2019-2020 Graduate Special Topic Courses
RBE 595 B91: Advanced Surgical Robotics
In RBE 595 - Advanced Surgical Robotics, you will learn about the most recent advances in surgical robot technology, and how these advances enable new treatment options for medical conditions that are currently considered inoperable. Topics covered in the course will include: design and control of surgical robotic instruments (with special emphasis on continuum designs), surgeon-robot interaction, supervised surgical robot autonomy, image-guided navigation. In addition to technical lectures, the course involves monthly invited seminars from physicians who provide an overview of select clinical procedures and share their perspective on how robotics can help enhance interventional processes for the benefit of patients.The course culminates in a final team project aimed to develop a grant proposal for a new medical robot. The project typically involves collecting preliminary data and/or working on new designs/simulations to support the scientific rationale of the proposal. The proposal is in the National Institutes of Health (NIH) R21 format.
RBE 595 191F: Formal Methods in Robotics
Mathematical models and the tools of high-level logic (first and second order) have been used to guide specification, development, and verification of software and hardware systems in robot systems and other cyber-physical systems. Because of the high cost of application and complex task specifications, formal methods are introduced for verifying and synthesizing provably correct controllers in robotics. This course provides an exposition to formal methods and their connections with control, optimization, machine learning, and game theory. Topics may include automata theory, temporal logic, abstraction-based control, hybrid systems, probabilistic model checking, deductive verification, game theory and reactive synthesis. Students are expected to propose and complete course projects demonstrating their understanding of the topics.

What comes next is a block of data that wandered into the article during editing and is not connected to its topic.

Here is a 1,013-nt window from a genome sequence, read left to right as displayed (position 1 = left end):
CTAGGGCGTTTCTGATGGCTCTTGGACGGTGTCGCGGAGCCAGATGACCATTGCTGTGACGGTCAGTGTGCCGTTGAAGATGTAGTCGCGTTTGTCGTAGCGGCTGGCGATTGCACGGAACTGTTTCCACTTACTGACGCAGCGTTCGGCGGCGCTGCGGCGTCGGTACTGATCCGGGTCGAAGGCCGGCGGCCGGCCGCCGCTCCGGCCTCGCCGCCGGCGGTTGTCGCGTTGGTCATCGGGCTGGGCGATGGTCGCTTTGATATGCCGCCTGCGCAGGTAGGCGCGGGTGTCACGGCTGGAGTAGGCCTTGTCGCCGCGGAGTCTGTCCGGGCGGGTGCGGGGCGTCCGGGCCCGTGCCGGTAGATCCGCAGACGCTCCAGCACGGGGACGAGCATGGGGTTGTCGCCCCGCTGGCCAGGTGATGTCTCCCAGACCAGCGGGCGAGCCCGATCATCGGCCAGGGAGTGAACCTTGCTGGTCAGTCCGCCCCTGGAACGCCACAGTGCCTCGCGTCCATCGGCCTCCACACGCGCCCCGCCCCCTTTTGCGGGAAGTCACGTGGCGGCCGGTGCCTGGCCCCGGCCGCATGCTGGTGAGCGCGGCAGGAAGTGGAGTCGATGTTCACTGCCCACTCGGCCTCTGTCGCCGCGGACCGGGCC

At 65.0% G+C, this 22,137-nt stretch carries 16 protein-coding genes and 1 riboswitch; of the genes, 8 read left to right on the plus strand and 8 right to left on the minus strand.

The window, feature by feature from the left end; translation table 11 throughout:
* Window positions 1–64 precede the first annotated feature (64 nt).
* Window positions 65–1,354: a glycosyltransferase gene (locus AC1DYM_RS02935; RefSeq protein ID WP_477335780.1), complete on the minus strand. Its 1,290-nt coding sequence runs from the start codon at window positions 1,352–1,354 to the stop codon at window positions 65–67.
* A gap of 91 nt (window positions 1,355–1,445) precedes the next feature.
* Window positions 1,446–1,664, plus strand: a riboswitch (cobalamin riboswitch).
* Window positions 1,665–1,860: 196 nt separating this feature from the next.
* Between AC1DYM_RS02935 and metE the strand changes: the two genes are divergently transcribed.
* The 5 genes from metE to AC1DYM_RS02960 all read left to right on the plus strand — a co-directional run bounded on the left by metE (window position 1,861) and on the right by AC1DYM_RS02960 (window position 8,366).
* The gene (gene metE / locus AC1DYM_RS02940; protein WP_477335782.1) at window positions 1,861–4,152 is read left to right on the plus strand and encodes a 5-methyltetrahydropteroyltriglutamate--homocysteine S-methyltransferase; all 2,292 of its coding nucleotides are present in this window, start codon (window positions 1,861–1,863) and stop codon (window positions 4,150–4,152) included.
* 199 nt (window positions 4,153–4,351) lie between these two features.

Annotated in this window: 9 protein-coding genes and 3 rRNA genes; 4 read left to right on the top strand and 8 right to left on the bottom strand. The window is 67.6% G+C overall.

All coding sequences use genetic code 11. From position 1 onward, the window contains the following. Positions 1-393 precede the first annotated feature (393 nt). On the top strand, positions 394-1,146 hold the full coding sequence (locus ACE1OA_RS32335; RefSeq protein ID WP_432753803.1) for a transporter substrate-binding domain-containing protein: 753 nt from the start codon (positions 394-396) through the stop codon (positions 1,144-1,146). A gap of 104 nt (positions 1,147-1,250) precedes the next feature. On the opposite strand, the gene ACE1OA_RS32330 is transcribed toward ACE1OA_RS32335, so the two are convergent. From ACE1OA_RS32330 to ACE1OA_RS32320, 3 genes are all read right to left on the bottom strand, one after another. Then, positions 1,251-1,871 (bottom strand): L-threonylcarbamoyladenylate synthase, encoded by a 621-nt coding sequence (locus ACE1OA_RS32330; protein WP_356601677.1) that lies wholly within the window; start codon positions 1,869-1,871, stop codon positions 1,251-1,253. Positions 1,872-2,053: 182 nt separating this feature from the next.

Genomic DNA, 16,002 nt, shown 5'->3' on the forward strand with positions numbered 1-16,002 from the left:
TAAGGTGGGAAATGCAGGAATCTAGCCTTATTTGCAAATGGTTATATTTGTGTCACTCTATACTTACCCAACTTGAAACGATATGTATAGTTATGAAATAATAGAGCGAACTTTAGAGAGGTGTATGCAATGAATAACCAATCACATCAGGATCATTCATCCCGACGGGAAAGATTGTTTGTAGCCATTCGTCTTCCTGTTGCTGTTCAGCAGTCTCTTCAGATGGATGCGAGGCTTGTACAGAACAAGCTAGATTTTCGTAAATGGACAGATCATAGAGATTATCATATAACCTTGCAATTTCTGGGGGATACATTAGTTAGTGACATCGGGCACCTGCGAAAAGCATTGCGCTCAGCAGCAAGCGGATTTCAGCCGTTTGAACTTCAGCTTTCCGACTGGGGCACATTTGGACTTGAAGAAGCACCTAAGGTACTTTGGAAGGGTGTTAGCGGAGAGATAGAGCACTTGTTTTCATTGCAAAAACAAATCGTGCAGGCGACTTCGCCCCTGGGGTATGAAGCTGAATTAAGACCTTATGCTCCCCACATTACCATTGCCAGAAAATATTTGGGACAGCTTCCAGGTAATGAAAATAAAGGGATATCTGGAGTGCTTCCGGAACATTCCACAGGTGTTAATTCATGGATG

Prerequisite: Foundations of probability and random variables; Linear algebra; Differential equations; control theory as in ECE 504 or RBE 502; Foundation of computer science (computational models, formal languages, complexity theory) or consent of the instructor.
RBE 595 A91: Space & Planetary Robotics
Space and Planetary Robotics course provides historical overview, addresses state of the art and discusses potential future directions of robotics applied to orbiting and voyaging spacecraft technologies and instrumentation, planetary landers and rovers, service, construction and industrial, autonomous and semi-autonomous, conventional and possibly self-replicating robotic systems within non-Earth based settlements, as well as human augmentation systems in the context of space and planetary exploration.
This course is intended for graduate students and advanced undergraduate students. This is term long course. There is no prerequisite for this course. However, it is recommended that this course is taken in conjunction with either courses within minor in Astrophysics, or courses within minor in Aerospace Engineering, or select courses in Engineering Science and Aerospace Engineering such as: ES2501 Introduction to Static Systems, ES2503 Introduction to Dynamic Systems, AE2713 Astronautics, AE4713 Spacecraft Dynamics and Control, or select courses in Robotics such as RBE1001 Introduction to Robotics, the four course series RBE2001, 2002, 3001 and 3002.
RBE 595 191: Humanoid Robotics
This is a graduate-level course in humanoid robotics: the principles and methods of making human-shaped robots interact with their environment. Topics include: manipulation, perception, locomotion, balance, coordination, control, interfaces, and human-robot interaction. Recommended background is advanced graduate standing in Robotics Engineering. Familiarity with ROS and a recursive programming language is assumed.
RBE 595 191R: Swarm Intelligence
This course will cover a wide range of topics in swarm intelligence, including mathematical, computational, and biological aspects. The course is organized in four parts. In the first part, the students will learn about complex systems and the basic concepts of self-organization, such as positive and negative feedback, symmetry breaking, and emergence. The second part concerns several types of network models, such as information cascades, epidemics and voting. The instructor will illustrate a diverse collection of self-organized systems in nature, finance, and technology that concretize these concepts. The third part is dedicated to swarm robotics, and will cover common swarm algorithms for task allocation, collective motion, and collective decision-making. The fourth and final part covers optimization algorithms inspired by swarm intelligence, namely ant colony optimization and particle swarm optimization. The course will blend theory and practice, challenging the students to learn by implementing the algorithms discussed in class. The final project will involve working on a research problem in swarm robotics, and the final deliverable will include a demo and a research paper.